If you’re not used to Thai-style showers, you might experience some major culture shock. Traditional Thai bathrooms don’t have a separate shower cubicle, so water goes everywhere. This means you’re likely to waste a bit of water, so only turn the water on as you need it. You might want to lather up and shampoo your hair with the water off, then rinse off with a short, sharp blast.

Before you start your shower, place any toilet paper well out of the way. It’ll get wet when your water is running, which means more waste.

As for drinking water, tap water is not considered safe enough for general consumption. However, buying bottled water isn’t an ideal solution because of the plastic waste it generates. One way to avoid this is to purchase large, 20-liter water bottles, which are refilled. You pay a deposit on each bottle, then only for the water. If fetching and carrying these heavy bottles is not an option, a water filter fitted to a tap or a filter jug is another sustainable way to get drinking water.

Thai homes rarely have bathtubs, which is good news for both the environment and your utility bills. Sophisticated eco-solutions such as low-flow taps or water sensors are not readily available in Thailand, so you’ll have to pay attention to keep water usage down.

9. Replace those old appliances

Upgrading old appliances is a great way to save energy and help you to live sustainably in Thailand. The Electricity Generating Authority of Thailand (EGAT, การไฟฟ้าฝ่ายผลิตแห่งประเทศไทย) has a rating system (in Thai) for appliances, based on their energy efficiency. The maximum score is five.

If your appliances, particularly air conditioners, and refrigerators, have lower scores, you can make a big difference by upgrading them. The label will also show the year your appliance received its energy score. Remember, appliances’ quality degrades over time, so even an item with five stars may become inefficient after a few years.

Close-up of someone installing or repairing an air conditioning unit
Photo: Visoot Uthairam/Getty Images

As well as looking for the EGAT score when you go shopping for household goods, watch out for appliances with the Green Label (ฉลากเขียว). This is a scheme from the Thai Industrial Standards Institute (TISI, สำนักงานมาตรฐานผลิตภัณฑ์อุตสาหกรรม) which recognizes products that are particularly environmentally friendly.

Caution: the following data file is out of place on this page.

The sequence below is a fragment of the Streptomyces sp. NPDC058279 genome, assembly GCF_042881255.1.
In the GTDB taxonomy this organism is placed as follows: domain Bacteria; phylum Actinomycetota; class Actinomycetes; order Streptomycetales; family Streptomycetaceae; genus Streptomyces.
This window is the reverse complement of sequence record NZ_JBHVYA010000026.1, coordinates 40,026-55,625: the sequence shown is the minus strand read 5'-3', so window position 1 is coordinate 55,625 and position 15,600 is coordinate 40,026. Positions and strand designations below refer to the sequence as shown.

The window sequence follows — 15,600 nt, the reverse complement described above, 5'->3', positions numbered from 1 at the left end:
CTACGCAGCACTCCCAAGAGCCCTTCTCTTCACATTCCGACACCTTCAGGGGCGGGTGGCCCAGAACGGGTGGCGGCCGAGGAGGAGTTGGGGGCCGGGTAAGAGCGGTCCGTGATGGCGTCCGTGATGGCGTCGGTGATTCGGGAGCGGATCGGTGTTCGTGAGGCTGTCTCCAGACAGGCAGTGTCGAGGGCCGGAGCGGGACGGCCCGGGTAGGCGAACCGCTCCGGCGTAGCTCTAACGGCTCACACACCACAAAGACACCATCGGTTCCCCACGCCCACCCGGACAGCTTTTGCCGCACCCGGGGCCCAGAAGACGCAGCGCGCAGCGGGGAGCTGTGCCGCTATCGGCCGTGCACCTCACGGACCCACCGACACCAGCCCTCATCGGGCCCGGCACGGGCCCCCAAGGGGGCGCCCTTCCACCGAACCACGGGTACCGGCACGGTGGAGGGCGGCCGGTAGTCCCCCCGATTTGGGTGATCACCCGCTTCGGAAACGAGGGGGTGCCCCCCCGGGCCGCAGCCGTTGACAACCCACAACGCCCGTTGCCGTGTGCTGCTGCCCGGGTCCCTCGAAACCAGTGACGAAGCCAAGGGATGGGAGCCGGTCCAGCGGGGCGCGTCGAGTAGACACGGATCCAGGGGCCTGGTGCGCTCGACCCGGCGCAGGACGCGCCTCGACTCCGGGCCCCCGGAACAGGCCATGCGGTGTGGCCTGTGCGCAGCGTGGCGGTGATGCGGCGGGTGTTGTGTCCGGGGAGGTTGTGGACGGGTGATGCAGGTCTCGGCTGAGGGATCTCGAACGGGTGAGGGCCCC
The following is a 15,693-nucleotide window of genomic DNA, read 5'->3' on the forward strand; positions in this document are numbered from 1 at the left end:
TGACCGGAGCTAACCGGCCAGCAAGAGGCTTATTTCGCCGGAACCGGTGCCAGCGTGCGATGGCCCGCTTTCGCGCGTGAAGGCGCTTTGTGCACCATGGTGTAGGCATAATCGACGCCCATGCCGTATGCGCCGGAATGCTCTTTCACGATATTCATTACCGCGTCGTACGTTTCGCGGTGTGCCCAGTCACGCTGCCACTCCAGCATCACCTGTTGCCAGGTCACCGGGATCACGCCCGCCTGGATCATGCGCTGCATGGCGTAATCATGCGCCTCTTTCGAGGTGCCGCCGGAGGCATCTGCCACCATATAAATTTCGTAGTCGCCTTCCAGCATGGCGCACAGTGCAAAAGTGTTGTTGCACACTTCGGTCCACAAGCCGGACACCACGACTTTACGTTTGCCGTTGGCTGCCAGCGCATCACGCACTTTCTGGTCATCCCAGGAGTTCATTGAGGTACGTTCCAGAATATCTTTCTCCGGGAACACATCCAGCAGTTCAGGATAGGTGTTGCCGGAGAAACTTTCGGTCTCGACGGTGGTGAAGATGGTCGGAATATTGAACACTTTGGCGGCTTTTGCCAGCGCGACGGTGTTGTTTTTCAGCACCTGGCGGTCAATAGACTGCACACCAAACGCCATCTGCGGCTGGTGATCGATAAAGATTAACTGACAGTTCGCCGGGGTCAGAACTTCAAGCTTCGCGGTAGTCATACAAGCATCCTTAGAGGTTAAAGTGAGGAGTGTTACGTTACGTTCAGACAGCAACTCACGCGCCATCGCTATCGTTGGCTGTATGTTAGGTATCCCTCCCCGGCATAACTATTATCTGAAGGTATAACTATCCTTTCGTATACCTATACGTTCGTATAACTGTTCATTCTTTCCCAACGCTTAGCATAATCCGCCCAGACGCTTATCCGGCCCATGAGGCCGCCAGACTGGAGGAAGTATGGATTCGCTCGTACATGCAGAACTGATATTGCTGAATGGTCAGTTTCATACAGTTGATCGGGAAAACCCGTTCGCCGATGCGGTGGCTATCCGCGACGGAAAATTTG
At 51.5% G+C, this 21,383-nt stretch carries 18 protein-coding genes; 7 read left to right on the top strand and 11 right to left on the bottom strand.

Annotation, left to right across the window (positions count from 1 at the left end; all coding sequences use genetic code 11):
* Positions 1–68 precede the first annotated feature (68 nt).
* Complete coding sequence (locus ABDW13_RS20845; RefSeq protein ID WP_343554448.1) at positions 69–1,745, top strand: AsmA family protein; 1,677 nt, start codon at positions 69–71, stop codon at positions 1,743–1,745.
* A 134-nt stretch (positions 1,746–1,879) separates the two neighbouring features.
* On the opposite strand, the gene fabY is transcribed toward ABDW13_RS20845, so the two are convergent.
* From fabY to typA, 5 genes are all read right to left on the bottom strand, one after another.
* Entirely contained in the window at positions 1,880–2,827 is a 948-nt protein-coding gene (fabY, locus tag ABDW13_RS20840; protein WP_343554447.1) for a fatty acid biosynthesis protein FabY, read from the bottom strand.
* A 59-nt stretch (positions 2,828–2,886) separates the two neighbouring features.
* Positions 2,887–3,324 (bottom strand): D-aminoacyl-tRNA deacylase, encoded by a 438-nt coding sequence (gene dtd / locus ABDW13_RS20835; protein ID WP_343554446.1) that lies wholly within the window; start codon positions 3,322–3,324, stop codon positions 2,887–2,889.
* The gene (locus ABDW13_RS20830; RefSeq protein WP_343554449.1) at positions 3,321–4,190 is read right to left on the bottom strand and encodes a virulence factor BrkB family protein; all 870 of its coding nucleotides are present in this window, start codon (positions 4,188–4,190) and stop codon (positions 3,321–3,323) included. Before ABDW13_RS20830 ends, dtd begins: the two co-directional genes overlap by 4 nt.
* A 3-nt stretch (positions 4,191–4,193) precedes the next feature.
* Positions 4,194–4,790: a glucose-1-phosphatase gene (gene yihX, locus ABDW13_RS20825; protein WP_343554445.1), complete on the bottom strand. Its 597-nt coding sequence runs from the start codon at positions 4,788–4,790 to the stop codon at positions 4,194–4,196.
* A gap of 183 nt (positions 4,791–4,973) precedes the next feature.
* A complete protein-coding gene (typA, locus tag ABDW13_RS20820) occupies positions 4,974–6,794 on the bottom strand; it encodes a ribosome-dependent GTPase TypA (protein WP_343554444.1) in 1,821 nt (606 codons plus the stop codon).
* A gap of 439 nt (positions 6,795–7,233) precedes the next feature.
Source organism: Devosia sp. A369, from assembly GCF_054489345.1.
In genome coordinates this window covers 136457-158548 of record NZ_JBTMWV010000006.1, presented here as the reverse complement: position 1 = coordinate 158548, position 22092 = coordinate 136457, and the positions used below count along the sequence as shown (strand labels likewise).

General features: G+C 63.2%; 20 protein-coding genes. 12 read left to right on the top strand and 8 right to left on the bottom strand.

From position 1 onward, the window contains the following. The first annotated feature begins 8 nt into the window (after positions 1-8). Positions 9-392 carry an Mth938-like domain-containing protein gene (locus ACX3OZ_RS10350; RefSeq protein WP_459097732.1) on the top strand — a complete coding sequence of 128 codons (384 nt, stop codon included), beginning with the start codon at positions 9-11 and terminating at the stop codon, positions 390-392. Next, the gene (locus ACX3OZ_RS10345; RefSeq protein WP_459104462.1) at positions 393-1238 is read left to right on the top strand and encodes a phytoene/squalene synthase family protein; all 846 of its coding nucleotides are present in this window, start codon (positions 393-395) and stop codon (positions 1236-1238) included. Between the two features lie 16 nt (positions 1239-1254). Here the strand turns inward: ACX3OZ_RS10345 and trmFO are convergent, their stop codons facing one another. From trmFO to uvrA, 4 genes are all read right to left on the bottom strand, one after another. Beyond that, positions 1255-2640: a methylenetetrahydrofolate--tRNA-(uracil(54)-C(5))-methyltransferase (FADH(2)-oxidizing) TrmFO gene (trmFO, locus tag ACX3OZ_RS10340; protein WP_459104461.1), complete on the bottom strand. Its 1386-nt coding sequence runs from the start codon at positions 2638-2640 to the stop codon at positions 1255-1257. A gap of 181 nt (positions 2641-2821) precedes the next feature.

Not sure what to do with your old appliances? If you look around, you’ll often be able to get some cash in exchange for your old items. Many junkyards around Thailand buy waste by the kilo. They tend to offer particularly good prices for appliances like fridges and washing machines. Bangkok’s Wat Suan Kaew temple (วัดสวนแก้ว) also accepts donations of old appliances.

10. Recycle, recycle, recycle

There are no formal government recycling schemes in Thailand at the moment. However, eco-conscious residents across the country have taken matters into their own hands. You won’t find official recycling bins, but if you’re committed to helping the environment, there are plenty of local programs you can join to help live sustainably in Thailand.

For many years, self-employed trash collectors or saleng (ซาเล้ง – a motorbike with a metal sidecar attached) have made a living from picking up recyclables and selling them on. They’re a familiar sight on Thai streets, traveling with carts piled high with trash. Thailand’s large-scale trash imports have posed a threat to the saleng lifestyle, but they continue to work. If you live in a condo, you’ll probably find that the staff know the local saleng and will happily collect recyclables to pass on.

As well as these individuals, Thailand has an increasing number of recycling initiatives. Groups like Precious Plastic Bangkok distribute community recycling bins in different neighborhoods. They also host workshops and educational sessions to encourage recycling. The Won Project (โครงการวน) has set up recycling points around Bangkok for the collection of plastic bags, while YouTurn (YOUเทิร์น) has locations where you can drop your old bottles and other items.

Look out for some innovative players in Thailand’s growing green sector. Sign up for the Trash Lucky program to donate your recyclables and enter monthly draws to win prizes. Cirplas, a circular economy organization, accepts almost all forms of plastic waste, which it recycles into accessories and decor.

Ultimately, a lot of Thailand’s recycling is arranged by informal groups and unofficial organizations. If you have something you’re trying to recycle, ask around, as someone probably knows a place for it. It’s worth joining groups like the Bangkok Recycling Chain, which will help you ensure that you send as little to landfill as possible. If you’re living outside the capital, don’t worry. Similar recycling chains now exist in most of Thailand’s cities.